You can use the _id here like so:

db.images.find({_id: {$gt: last_id}}).limit(1)

And that should work pretty well.

As for the comment you posted here as well:

Do you mean that in MongoDB, querying a collection with 30 documents is not different from querying a collection with 30,00,000 documents ?

Now that depends on how much you know about database design in general and how to scale database architecture. This is something that doesn't just apply to MongoDB but also to SQL. If set-up right SQL can easily query 30m records like 30.

What it all comes down to is sharding. As to whether it would be fast comes down to your indexes across those shards that the queries to run and their working set size (how much data is needed in RAM, is it in RAM?). By the looks of it a shard index over image_id (ObjectId) and date might give you what you want. However this will need more testing and since I believe you are a little new to scaling databases you should really do some searching on this subject via Google or something.

NB again: 30m documents might not need sharding so this could be just a case of making good indexes.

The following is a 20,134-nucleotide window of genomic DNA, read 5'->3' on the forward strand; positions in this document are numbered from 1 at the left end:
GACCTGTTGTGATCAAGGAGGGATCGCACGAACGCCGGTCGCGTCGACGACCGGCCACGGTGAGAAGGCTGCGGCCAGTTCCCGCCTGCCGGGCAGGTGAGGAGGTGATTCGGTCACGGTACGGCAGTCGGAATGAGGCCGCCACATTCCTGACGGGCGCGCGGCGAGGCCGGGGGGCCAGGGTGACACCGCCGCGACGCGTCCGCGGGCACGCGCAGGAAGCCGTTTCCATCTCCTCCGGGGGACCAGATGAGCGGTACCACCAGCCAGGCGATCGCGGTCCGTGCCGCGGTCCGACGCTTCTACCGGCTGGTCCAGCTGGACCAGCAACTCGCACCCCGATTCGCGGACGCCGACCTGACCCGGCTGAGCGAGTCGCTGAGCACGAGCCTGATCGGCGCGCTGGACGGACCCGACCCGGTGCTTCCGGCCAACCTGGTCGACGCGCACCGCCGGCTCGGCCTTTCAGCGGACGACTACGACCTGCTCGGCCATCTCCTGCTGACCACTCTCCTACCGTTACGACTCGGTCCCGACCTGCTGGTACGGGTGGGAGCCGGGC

Hopefully this helps and I haven't gone round in circles here,

share|improve this answer
    
So, i am considering the idea of using less number of collections, e.g. 1 collection for each camera, i.e. 100 collections almost. Taking your great advice for schema design I really need more optimized version of it, considering following queries against single CameraId; 1. Select All images of between FromDate and ToDate 2. Select Top(COUNT) images between FromDate and ToDate 3. Select First Image for Any Hour of a Date 4. Select one Image with an ID (auto number - self generated) 5. Select previous/next images from/to an Image with an ID 6. Count total number of Images in an Hour –  theGeekster Nov 3 '12 at 17:51